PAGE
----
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“The Mail Must Go Through!” By Arch Whitehouse

Link - Posted by David on December 9, 2014 @ 12:00 pm in

Here it is—the first of a thrilling series of True Air Adventures—amazing yarns based on the real adventures of airmen all over the world today! This month, read the true story of what happened to a pilot who stuck to the motto of the Air Mail—”The Mail Must Go Through!”

The Mail Must Go Through

By Arch Whitehouse (Sky Birds, March 1933)

OVER the facade of the New York Post Office building runs a word motto reading to the effect that, in spite of wind and weather, the postal department must remain true to its trust and carry out the business of the Postal Department. But the Air Mail pilot has chopped it all down to a few words: “The Mail Must Go Through!”

It is upon this motto that an almost unbelievable esprit de corps has been founded by the men who carry Uncle Sam’s mail over the skyways.
Things have changed a lot in the past few years, as far as flying the mail goes. The ships are better and faster. The motors are more reliable.

The routes are carefully marked with flashing beacons every ten miles. The airports are no longer cleared cow pastures with a shed at one end. Radio has come to guide the knights of the muzzle-mike. An efficient meteorological system has been worked out, and pilots are warned every few minutes what weather they can expect ten miles ahead.

Above all, every pilot is provided with the airman’s life-preserver—the parachute. If things go wrong, all he has to do is to cut the switch and step off. A billowing canopy of silk blossoms out above him, and he descends slowly to the ground.

But there are airmen in the Air Mail who balk at stepping off and letting the mail go down to a splintering crash—perhaps to a flaming finish. There may be valuable papers in those bags. There may be some widow’s pension stowed away. A love-letter, perhaps, reconciling two youngsters who have been parted by a petty quarrel. There may be the evidence that will save an innocent man from the chair. Or, perhaps, just a letter to some old lady who waits patiently for a happy word from her boy, who has gone away to try his fortunes in some other part of the country. One never knows what’s in the mail bag.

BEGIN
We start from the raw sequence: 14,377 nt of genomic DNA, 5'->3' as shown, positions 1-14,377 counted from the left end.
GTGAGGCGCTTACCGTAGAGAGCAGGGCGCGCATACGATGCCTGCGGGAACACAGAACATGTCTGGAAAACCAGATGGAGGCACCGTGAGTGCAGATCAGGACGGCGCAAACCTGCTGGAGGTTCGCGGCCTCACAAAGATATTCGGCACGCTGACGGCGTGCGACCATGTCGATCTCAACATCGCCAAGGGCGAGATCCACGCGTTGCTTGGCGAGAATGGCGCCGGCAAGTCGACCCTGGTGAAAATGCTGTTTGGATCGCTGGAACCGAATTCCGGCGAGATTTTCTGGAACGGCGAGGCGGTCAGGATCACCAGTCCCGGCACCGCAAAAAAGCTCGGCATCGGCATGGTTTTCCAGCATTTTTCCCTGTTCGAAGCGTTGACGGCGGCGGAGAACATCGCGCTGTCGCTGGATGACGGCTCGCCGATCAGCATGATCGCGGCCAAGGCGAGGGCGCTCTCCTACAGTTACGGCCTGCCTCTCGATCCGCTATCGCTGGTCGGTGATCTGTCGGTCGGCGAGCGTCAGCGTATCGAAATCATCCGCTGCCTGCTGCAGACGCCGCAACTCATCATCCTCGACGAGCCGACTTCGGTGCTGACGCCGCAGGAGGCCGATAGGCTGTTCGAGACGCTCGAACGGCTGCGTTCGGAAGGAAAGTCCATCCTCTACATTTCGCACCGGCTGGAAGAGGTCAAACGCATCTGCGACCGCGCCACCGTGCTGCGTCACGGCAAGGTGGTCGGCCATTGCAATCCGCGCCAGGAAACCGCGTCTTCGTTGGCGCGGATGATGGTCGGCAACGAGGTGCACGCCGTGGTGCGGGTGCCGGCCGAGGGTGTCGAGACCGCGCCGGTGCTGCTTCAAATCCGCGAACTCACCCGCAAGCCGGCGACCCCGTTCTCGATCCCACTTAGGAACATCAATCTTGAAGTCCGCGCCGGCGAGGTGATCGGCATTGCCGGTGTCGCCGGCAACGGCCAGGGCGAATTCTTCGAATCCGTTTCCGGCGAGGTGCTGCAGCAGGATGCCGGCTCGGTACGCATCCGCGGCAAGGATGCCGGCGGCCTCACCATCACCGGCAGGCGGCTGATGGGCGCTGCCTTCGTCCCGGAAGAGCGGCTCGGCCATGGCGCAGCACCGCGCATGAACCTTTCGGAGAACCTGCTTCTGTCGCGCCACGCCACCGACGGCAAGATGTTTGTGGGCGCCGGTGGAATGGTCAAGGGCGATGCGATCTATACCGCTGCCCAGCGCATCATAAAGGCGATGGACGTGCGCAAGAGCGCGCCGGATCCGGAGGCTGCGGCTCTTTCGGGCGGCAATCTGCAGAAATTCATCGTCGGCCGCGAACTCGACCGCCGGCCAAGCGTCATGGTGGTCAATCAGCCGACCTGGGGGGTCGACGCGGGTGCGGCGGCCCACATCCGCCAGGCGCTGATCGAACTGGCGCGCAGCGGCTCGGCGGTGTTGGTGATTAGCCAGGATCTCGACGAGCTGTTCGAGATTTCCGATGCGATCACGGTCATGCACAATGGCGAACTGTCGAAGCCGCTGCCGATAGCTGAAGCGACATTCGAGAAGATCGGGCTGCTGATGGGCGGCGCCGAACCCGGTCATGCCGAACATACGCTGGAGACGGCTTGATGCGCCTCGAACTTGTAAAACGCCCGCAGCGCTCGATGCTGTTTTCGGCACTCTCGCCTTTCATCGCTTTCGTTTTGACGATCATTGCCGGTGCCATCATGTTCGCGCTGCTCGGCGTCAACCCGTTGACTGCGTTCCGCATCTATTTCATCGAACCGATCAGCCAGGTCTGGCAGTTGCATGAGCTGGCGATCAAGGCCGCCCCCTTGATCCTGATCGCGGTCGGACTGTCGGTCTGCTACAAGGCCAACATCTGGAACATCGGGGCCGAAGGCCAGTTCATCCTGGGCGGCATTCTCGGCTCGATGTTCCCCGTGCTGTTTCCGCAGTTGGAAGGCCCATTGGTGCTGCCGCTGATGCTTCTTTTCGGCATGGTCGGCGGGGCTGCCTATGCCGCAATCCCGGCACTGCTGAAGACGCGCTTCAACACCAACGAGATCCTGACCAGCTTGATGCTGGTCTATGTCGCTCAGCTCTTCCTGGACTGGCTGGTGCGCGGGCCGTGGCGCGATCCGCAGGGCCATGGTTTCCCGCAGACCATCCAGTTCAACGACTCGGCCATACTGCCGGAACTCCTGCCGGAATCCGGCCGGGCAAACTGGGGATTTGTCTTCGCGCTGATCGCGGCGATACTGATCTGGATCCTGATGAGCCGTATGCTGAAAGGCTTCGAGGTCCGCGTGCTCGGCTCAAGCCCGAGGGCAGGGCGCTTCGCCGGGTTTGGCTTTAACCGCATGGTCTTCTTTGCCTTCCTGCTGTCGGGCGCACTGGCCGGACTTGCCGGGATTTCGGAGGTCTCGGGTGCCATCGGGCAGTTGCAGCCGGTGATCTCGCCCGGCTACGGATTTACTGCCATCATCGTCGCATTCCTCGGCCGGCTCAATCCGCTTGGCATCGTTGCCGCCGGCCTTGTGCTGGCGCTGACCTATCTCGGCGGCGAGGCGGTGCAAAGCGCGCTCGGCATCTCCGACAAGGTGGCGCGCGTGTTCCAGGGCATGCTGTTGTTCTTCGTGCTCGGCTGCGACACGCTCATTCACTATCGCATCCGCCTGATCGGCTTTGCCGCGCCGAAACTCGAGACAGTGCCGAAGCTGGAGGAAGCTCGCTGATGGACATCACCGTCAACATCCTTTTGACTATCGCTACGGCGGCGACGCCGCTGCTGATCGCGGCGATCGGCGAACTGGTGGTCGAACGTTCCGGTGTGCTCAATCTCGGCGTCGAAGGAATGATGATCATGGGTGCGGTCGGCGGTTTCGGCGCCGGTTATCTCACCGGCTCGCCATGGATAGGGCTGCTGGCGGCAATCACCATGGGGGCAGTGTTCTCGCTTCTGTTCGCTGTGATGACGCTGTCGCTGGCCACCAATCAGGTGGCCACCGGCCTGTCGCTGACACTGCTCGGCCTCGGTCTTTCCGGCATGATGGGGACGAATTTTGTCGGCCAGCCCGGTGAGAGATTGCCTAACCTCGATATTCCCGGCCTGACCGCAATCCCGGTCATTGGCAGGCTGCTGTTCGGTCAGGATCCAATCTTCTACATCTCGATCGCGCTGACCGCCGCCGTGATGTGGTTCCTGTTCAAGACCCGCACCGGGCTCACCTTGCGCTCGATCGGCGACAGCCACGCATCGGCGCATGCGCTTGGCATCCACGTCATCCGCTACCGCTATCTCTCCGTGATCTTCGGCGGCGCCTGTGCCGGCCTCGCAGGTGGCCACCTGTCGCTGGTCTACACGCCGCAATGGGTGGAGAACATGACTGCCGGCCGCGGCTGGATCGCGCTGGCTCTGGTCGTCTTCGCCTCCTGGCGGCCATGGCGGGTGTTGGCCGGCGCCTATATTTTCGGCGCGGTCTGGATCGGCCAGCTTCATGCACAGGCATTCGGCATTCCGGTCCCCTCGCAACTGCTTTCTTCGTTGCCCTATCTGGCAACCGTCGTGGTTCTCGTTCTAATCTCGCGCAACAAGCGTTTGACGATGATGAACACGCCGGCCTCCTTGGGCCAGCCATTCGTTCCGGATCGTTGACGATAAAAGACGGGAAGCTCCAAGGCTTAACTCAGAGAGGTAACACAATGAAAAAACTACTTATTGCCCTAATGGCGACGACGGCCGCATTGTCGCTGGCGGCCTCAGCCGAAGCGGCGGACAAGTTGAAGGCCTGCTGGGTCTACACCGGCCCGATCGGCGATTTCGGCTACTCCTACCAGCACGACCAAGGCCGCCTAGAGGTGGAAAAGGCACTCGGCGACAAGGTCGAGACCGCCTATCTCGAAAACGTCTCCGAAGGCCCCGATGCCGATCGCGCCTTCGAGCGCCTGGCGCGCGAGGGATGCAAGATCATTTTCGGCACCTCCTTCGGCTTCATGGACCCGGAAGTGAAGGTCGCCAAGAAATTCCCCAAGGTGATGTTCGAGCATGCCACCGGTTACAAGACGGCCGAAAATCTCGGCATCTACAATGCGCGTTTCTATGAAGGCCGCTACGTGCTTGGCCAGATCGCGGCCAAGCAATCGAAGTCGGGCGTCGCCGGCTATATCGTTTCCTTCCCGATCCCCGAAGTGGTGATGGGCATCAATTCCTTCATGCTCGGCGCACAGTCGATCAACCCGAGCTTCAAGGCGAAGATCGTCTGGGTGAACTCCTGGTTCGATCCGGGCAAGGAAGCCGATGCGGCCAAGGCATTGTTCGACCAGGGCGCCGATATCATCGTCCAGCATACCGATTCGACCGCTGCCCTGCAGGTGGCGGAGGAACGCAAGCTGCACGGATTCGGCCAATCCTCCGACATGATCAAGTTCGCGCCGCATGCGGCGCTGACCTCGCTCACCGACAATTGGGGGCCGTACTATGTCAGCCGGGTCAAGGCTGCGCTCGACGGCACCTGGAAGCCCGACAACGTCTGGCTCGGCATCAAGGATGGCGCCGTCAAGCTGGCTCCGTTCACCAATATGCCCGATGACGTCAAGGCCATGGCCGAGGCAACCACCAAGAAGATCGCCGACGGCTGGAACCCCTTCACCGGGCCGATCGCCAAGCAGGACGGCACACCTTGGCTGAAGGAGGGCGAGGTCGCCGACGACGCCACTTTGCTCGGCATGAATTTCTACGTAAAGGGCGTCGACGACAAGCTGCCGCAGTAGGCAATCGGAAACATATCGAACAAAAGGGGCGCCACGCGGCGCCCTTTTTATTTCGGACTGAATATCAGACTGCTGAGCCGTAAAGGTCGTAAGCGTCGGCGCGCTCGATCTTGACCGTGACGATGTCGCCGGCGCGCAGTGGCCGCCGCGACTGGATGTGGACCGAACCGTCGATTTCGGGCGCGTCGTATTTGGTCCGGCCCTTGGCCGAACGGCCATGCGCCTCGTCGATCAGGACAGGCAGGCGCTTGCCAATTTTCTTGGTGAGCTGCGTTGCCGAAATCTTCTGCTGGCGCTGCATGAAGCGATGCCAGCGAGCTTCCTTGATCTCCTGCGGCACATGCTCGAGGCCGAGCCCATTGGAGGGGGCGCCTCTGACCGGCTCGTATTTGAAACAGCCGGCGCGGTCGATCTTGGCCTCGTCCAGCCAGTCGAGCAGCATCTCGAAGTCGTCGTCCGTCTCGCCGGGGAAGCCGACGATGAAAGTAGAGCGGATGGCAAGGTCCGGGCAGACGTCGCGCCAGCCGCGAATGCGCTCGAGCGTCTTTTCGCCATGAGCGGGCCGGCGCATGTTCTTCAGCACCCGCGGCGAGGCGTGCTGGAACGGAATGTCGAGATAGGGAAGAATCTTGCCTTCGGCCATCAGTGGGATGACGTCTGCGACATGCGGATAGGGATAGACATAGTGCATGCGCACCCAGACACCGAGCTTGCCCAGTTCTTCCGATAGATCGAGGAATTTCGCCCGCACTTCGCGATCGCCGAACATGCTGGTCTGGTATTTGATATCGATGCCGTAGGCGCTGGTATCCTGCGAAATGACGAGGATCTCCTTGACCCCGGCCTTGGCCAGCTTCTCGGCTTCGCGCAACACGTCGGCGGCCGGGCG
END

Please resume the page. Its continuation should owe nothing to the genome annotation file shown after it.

John Wolf, an Air Mail pilot, took off from Cleveland one night for Newark, 390 miles away. In the back pit of his Douglas mail ship lay 900 pounds of Uncle Sam’s choicest postal cargo. Pilot Wolf had often wondered what was in this mail. He’d pondered over it many times as he pounded his way across “the hump” of the Allegheny Mountains.

The airmen have named the hump the Mail Pilots’ Graveyard, for the whole trail is scored and marked with the numberless crashes that have occurred there. Pilot Wolf often wondered whether it was worth it. Then he’d stare at the insignia on the side of his ship—”U. S. Mail”—make an imaginary salute, and climb into the cockpit.

But on this night in question—about a year ago, to be exact—Pilot Wolf would have had all the excuse in the world for saying, “Bad weather upstairs. No use risking a crash tonight.” For there was a welter of fog and rain sweeping across the Cleveland field when he went out to the throbbing Douglas. He had been inside the operations office to look at the weather report coming through from Newark—and it was none too encouraging.

But Wolf took off. The mail had to go through!

Fifteen minutes after he took off, his radio set went dead. This would have been sufficient for most people, but Wolf kept on. There might be a break near Newark. After all, there were 900 pounds of mail in the back pit. He climbed to 12,000 feet to make sure that he’d clear the hump, but ice began to form on his wings, changing the camber and choking the controls. He had to go down lower and risk a crash in the Mail Pilots’ Graveyard.